Unfortunately, data breaches and other cyber crimes are becoming way too common. In the past couple years, data breaches have resulted in major fines and legal fees for thousands of businesses across the U.S.
It’s not just large organizations that are susceptible to being hacked or getting a virus. Did you know that 55% of small businesses have experienced a data breach and that 53% have had multiple breaches?
Even large companies such as Target can have breaches. In 2013 the company had an attack that affected 41 million customers. The retail giant had to pay an $18.5 million multi-state settlement. Even more recently, Equifax, a consumer credit reporting agency, had a cyber attack that resulted in 147.9 million people (nearly 1/2 the population of the U.S) having personal information stolen. The breach is expected to cost the company a total of $314 million.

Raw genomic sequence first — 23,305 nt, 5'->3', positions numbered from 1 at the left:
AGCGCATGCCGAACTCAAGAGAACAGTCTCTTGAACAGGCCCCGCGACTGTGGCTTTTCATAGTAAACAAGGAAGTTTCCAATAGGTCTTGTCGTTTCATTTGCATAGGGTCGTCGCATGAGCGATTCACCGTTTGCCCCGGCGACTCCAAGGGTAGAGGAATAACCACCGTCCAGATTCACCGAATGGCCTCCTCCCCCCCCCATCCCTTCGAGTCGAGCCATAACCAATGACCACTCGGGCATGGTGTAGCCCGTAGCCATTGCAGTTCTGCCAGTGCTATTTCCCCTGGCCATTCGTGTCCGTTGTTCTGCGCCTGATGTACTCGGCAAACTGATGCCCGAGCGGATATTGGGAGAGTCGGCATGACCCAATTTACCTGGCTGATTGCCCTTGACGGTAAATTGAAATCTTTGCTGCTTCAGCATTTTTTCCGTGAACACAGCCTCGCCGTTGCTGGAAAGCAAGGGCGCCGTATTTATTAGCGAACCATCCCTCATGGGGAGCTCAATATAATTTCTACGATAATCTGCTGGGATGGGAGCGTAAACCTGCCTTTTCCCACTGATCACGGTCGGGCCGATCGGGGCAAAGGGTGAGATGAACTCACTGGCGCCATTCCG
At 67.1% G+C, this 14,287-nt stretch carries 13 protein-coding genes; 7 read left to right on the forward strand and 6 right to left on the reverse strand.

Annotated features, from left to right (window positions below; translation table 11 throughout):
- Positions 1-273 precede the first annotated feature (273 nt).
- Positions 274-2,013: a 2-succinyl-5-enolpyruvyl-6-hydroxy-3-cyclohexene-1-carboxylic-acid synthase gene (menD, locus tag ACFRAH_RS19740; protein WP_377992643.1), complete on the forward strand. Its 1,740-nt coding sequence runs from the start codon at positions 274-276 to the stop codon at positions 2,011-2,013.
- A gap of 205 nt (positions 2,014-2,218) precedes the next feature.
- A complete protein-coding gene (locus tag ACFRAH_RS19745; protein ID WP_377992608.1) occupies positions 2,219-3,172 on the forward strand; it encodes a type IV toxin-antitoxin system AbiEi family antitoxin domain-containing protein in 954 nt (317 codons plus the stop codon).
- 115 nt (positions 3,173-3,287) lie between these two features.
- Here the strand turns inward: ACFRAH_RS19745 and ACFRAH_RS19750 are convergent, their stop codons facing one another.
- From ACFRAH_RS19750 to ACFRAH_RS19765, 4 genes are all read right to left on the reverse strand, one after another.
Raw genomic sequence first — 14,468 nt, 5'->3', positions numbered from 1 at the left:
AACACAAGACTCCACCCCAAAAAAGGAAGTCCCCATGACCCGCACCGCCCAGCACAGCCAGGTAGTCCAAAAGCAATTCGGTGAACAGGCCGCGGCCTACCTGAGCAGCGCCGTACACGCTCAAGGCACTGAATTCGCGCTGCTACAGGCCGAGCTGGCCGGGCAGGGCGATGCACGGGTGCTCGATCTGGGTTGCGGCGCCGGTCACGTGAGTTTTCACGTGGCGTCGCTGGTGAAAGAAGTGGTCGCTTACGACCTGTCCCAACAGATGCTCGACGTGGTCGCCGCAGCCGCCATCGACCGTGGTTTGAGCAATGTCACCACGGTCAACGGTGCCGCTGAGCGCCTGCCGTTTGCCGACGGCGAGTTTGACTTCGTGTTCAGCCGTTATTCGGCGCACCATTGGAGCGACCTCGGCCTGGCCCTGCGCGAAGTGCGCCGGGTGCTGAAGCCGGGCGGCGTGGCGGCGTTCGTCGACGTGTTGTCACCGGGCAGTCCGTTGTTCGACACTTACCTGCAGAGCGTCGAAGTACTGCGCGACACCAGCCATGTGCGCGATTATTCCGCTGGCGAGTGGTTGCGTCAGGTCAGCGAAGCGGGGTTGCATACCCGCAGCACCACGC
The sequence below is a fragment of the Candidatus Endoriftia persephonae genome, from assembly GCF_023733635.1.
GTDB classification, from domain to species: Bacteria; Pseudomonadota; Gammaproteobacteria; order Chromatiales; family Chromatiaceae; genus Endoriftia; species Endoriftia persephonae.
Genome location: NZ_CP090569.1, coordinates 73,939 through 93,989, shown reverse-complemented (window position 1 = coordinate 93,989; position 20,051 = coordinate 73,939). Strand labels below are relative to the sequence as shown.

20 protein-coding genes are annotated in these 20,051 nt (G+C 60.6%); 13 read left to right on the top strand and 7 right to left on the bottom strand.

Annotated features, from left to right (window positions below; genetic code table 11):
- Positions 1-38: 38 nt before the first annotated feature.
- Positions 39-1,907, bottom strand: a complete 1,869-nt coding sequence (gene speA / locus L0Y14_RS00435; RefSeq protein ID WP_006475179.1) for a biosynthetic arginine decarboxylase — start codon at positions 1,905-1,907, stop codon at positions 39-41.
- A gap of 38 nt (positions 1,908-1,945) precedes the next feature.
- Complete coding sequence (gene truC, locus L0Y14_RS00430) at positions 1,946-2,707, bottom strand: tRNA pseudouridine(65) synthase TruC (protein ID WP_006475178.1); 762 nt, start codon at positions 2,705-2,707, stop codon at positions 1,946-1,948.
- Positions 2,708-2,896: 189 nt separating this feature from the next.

A data breach can damage more than just your small-business computer system – it also can damage your reputation and put your customers and/or employees at risk. That's why cyber insurance can be a smart precaution for any size business.
What is cyber insurance?
Cyber insurance generally covers your business' liability for a data breach involving sensitive customer information, such as Social Security numbers, credit card numbers, account numbers, driver's license numbers and health records.
Won’t my general liability policy cover cyber liability?
General liability insurance covers bodily injuries and property damage resulting from your products, services or operations. Cyber insurance is often excluded from a general liability policy.
What does cyber insurance cover?
Besides legal fees and expenses, cyber insurance typically helps with:
Notifying customers about a data breach
Restoring personal identities of affected customers
Recovering compromised data
Repairing damaged computer systems
Most states require companies to notify customers of a data breach involving personally identifiable information – a process that can be very expensive. And even though most states don’t require companies to offer free credit monitoring following a breach, such a gesture goes a long way with public relations.
AZ Insurance Team
*All policies are a little different and this may not be applicable to your insurance policy, talk to your agent to see what your policy covers.*